Dean was awed by Sorrell's political instincts and connections. Soon Dean was leaving Judy on her own Friday nights to spend them at Sorrell's salon, camped in her living room in the turreted corner of her modest home. There, Dean and Sorrell, and a handful of party stalwarts, ate cherry pie and watched "Washington Week in Review" and "Vermont This Week," the women offering critiques and sharing war stories while Dean listened.
"He was a sponge for that stuff," said Bill Sorrell, Esther's son, whom Dean would later appoint state attorney general after failing in an effort to have him named to the state Supreme Court.
George Washington University Online Transcript,
"The Great American Restoration"
Gov. Howard Dean
June 23, 2003
TRANSCRIPT -- TRANSCRIPT - TRANSCRIPT
Thank you! You are unbelievable. Thank you. Thank you. You are unbelievable. Five thousand people here and they had to shut--the fire marshall shut the place down; there's people behind us. I appreciate your sticking with us; I know the sound system doesn't go that far back. Thank you so very, very much. I really appreciate it.
Let me thank Peter Clavell, who's been a great friend, a parent and a great mayor for many, many years. I think it's 14. Let me thank Jim Jeffords. I am so proud of Jim Jeffords' courage. The courage to stand up for what's right in America and put his principles before party.
And let me thank the senior Senator from this incredible state, Patrick J. Leahy, who has stood up, who has stood up for civil rights before it was fashionable and stopped right wing judges from being appointed to the Supreme Court. Patrick Leahy, thank you so very, very much.
And I want to thank Gray. Isn't he unbelievable? Gray, your generation is fueling this campaign to take back this country so that your generation will inherit an America that we were taught to believe in.
It is great to be home. It's where Judy and I got our start as parents and doctors. It's here in Burlington that our children Anne [phon.] and Paul were born. Just up the street is where I first met Esther Sorrell, my mentor, who gave me so much guidance and without whom I would not be standing here today. And I wonder, somewhere in this audience, is her granddaughter McKenzie [phon.] Sorrell and her daughter McKaila [phon.] Sorrell Wallace. Are they here anyplace? Alright. Thank you so very, very much.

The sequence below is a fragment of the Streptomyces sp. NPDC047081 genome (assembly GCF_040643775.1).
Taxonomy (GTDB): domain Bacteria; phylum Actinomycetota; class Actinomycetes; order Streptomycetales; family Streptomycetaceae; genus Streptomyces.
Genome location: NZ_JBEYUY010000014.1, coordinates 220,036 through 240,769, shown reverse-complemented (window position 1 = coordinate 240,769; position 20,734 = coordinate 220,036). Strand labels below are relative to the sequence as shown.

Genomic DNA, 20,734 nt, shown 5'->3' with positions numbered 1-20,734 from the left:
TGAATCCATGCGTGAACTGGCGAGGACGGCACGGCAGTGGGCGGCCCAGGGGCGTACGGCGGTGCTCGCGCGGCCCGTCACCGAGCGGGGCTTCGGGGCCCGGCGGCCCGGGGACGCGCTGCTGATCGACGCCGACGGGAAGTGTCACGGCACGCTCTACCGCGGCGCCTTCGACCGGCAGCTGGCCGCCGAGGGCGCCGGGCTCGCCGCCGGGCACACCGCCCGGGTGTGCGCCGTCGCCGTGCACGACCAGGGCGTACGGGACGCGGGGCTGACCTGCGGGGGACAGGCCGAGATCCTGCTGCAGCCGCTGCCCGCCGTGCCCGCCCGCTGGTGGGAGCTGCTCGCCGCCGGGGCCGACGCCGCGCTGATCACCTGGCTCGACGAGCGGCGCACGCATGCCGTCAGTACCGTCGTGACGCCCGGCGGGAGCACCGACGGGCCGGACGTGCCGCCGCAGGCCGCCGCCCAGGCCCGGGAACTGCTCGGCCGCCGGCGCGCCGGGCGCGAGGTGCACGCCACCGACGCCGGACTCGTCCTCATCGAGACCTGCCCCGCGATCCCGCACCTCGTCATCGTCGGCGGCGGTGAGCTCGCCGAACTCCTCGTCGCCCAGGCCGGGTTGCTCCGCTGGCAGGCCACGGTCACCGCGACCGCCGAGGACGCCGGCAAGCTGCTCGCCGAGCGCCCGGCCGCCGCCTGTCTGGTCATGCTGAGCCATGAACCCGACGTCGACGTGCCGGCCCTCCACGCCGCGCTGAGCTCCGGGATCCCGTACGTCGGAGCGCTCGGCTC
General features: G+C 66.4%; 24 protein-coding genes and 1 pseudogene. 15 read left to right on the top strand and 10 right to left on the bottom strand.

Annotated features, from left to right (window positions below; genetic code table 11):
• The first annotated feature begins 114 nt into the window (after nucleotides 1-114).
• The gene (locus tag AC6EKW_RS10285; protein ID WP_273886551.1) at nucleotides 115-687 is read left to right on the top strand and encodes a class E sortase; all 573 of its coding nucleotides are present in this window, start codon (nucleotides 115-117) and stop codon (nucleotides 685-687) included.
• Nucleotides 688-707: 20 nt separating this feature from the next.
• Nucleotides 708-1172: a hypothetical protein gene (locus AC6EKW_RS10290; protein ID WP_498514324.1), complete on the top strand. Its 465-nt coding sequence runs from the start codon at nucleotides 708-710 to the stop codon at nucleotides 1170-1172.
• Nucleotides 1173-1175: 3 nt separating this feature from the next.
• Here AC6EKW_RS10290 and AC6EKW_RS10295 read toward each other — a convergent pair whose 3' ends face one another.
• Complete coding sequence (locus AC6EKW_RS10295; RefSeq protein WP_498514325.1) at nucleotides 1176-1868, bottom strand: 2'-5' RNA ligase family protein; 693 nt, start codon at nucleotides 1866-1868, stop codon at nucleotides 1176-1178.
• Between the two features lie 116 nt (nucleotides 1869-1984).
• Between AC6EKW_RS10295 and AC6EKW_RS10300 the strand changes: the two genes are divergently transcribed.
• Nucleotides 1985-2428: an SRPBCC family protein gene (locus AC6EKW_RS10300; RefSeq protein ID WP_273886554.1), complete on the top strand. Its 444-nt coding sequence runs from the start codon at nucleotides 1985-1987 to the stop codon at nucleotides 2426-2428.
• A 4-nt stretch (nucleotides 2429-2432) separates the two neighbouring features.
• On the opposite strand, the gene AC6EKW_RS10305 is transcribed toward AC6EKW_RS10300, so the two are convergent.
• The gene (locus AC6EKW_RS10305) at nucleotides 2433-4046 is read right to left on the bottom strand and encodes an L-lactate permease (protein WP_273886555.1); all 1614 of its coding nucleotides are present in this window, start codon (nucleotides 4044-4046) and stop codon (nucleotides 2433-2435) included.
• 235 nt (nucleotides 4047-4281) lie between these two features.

And it's from here that I drove to Montepelier in August of 1991 to become the governor of this proud and remarkable state.
I thank Judy, my children, my family for their unconditional love and support: my father and my brother Charlie for their inspiration and eternal presence in my life, my mother and brothers Jim and Bill, who sustain me to this day.
(click on the above link for the remainder of this piece)
Attorney General William H. Sorrell
A native and resident of Burlington, Vermont, Attorney General William H. Sorrell graduated from the University of Notre Dame (AB, magna cum laude, 1970) and Cornell Law School (JD, 1974). Bill served as Chittenden County Deputy State's Attorney from 1975-1977; Chittenden County State's Attorney, 1977-78 and 1989-1992; engaged in private law practice at McNeil, Murray & Sorrell, 1978-1989; and served as Vermont's Secretary of Administration, 1992-1997. As State's Attorney, he personally successfully prosecuted several significant matters, including the first case allowing the admissibility of DNA evidence in a Vermont State Court and a ten-year-old homicide in which the victim's body had never been found.
Governor Howard Dean appointed General Sorrell to fill the unexpired term of now Vermont Chief Justice Jeffrey Amestoy, commencing May 1, 1997. He has enjoyed strong voter support in standing for election in November 1998, 2000 and 2002. His current term of office will expire in January 2005.